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adjective \ˈvān\

Simple Definition of vain

  • : too proud of your own appearance, abilities, achievements, etc.

  • : having no success : not producing a desired result

Full Definition of vain

  1. 1 :  having no real value :  idle, worthless <vain pretensions>

  2. 2 :  marked by futility or ineffectualness :  unsuccessful, useless <vain efforts to escape>

  3. 3 archaic :  foolish, silly

  4. 4 :  having or showing undue or excessive pride in one's appearance or achievements :  conceited

vain·ly adverb
vain·ness play \ˈvān-nəs\ noun
in vain
  1. 1 :  to no end :  without success or result <her efforts were in vain>

  2. 2 :  in an irreverent or blasphemous manner <you shall not take the name of the Lord your God in vain — Deuteronomy 5:11 (Revised Standard Version)>

Examples of vain

  1. For a half a century, scholars have searched in vain for the source of the jade that the early civilizations of the Americas prized above all else and fashioned into precious objects of worship, trade and adornment. —William J. Broad, New York Times, 22 May 2002

  2. … the miseries of people's lives ought not to be exploited ad libitum in the furtherance of our profits or our careers, and in the vain conviction that we understand everything. —Richard Taruskin, New Republic, 24 Dec. 2001

  3. It is in vain to say human beings ought to be satisfied with tranquillity: they must have action; and they will make it if they cannot find it. —Charlotte Brontë, Jane Eyre, 1847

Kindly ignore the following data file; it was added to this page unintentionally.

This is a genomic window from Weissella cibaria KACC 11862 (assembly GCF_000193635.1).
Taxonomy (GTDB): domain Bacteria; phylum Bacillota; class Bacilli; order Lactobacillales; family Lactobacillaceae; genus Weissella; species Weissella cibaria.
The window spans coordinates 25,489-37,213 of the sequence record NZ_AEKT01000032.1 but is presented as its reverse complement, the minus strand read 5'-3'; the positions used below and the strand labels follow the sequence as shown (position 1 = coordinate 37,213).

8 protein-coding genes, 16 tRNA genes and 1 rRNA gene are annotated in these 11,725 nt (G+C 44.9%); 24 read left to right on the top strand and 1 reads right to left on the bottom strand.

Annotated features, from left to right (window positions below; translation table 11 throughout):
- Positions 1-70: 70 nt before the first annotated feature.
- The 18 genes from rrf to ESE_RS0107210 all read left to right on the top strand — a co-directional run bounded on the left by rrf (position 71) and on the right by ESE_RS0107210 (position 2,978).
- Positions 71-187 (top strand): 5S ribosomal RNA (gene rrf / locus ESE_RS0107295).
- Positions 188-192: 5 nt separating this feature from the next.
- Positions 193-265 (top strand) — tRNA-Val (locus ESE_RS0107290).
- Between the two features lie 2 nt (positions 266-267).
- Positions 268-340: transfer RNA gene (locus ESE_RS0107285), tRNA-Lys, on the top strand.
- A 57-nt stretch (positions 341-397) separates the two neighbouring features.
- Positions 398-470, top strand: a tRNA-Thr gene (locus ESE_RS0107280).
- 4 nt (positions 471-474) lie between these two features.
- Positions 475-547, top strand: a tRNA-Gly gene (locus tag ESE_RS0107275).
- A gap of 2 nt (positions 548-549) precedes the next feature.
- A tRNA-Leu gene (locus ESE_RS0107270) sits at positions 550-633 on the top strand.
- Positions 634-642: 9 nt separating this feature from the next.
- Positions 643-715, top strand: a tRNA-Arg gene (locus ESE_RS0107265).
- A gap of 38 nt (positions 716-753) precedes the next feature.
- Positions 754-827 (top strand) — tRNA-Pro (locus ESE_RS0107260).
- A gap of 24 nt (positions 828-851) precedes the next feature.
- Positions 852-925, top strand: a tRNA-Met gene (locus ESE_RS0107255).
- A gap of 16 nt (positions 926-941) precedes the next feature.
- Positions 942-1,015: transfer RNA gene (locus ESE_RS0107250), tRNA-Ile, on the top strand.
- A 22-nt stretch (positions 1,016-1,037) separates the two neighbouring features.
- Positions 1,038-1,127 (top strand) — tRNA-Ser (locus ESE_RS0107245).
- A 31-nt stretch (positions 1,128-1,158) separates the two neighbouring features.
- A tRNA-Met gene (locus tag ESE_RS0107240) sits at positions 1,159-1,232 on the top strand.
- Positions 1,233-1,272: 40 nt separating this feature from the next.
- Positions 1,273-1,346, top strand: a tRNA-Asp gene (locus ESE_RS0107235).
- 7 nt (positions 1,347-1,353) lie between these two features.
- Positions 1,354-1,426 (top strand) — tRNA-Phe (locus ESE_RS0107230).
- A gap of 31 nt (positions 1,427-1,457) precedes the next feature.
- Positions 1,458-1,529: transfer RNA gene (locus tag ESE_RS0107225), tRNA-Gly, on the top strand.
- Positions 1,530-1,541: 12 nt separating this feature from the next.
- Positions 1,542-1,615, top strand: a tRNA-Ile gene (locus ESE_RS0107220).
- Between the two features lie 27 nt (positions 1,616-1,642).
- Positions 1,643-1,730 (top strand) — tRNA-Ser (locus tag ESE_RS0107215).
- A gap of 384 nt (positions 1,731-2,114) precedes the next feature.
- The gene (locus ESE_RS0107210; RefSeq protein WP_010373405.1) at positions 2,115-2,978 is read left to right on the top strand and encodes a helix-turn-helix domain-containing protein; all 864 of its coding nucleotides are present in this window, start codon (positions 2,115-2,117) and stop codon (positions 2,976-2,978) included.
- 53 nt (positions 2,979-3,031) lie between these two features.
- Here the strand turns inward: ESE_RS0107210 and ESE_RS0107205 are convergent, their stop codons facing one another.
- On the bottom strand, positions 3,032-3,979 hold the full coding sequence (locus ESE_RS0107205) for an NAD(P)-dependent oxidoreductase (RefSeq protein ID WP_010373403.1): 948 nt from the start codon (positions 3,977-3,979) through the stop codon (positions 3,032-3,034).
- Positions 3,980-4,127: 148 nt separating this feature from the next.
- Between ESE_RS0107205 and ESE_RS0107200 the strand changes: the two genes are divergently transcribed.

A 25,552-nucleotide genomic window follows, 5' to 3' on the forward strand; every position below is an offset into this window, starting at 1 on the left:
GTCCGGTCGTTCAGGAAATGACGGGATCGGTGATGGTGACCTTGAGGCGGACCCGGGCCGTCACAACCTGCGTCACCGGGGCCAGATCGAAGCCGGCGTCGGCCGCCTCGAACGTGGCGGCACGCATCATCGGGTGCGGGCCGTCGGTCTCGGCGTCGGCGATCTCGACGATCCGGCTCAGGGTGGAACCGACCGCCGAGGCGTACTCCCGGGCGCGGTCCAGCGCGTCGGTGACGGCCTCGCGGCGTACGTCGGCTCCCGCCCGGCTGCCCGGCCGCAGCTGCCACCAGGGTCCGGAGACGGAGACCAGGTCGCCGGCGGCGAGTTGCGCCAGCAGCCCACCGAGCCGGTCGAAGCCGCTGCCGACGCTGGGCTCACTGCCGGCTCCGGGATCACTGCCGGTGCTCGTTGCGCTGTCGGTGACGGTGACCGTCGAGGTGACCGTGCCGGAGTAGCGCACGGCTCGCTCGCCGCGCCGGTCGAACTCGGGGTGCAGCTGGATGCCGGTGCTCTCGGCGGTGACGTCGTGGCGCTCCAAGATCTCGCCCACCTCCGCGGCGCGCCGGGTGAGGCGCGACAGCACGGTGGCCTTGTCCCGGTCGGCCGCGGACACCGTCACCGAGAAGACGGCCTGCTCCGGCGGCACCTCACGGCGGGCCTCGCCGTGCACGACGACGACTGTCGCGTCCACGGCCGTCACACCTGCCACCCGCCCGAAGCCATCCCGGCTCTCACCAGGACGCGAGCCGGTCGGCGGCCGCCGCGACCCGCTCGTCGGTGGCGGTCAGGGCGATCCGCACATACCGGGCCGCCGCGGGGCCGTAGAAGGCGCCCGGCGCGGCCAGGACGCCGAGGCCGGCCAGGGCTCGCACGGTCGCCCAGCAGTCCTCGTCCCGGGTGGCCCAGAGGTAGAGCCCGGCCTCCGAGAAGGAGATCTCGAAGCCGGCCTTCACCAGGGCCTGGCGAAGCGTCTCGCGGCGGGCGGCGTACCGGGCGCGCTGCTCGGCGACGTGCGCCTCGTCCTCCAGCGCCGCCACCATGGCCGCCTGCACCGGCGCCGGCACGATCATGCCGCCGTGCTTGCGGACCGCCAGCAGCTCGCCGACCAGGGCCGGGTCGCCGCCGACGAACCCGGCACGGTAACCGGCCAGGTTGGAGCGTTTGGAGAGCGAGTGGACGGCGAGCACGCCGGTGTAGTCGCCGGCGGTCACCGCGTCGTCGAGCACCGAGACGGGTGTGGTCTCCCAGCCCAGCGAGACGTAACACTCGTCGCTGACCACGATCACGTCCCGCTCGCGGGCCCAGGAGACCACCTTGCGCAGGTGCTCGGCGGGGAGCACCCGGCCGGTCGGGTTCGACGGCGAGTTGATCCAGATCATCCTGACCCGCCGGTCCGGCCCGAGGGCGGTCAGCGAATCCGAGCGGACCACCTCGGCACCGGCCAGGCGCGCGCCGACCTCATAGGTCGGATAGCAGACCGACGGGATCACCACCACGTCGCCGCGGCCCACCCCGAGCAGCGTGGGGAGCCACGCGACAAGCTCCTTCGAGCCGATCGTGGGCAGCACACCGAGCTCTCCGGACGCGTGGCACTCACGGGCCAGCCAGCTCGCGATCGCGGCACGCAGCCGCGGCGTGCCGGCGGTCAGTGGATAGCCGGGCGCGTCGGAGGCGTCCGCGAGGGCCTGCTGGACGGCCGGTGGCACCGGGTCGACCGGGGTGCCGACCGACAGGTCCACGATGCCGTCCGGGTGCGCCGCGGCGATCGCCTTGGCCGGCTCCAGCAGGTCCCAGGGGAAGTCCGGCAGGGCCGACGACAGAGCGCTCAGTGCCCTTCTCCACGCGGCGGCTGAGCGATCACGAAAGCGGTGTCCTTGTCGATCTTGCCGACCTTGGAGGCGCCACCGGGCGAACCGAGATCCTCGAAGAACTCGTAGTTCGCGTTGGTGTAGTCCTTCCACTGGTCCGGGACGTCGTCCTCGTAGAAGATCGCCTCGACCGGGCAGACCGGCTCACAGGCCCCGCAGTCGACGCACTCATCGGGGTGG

4. Vanity and pride are different things, though the words are often used synonymously. A person may be proud without being vain. Pride relates more to our opinion of ourselves, vanity to what we would have others think of us. —Jane Austen, Pride and Prejudice, 1813

  5. Where words are scarce, they are seldom spent in vain … —William Shakespeare, King Richard the Second, 1596

  6. She is very vain about her appearance.

  7. He is the vainest man I know.

  8. A vain effort to quell the public's fears only made matters worse.

  9. Volunteers searched the area in the vain hope of finding clues.

Origin of vain

Middle English, from Anglo-French, empty, futile, from Latin vanus — more at wane

First Known Use: 14th century

Synonym Discussion of vain

vain, nugatory, otiose, idle, empty, hollow mean being without worth or significance. vain implies either absolute or relative absence of value <vain promises>. nugatory suggests triviality or insignificance <a monarch with nugatory powers>. otiose suggests that something serves no purpose and is either an encumbrance or a superfluity <a film without a single otiose scene>. idle suggests being incapable of worthwhile use or effect <idle speculations>. empty and hollow suggest a deceiving lack of real substance or soundness or genuineness <an empty attempt at reconciliation> <a hollow victory>.futile, vain, fruitless mean producing no result. futile may connote completeness of failure or unwisdom of undertaking <resistance had proved so futile that surrender was the only choice left>. vain usually implies simple failure to achieve a desired result <a vain attempt to get the car started>. fruitless comes close to vain but often suggests long and arduous effort or severe disappointment <fruitless efforts to obtain a lasting peace>.

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February 13, 2016

a trying or distressing experience

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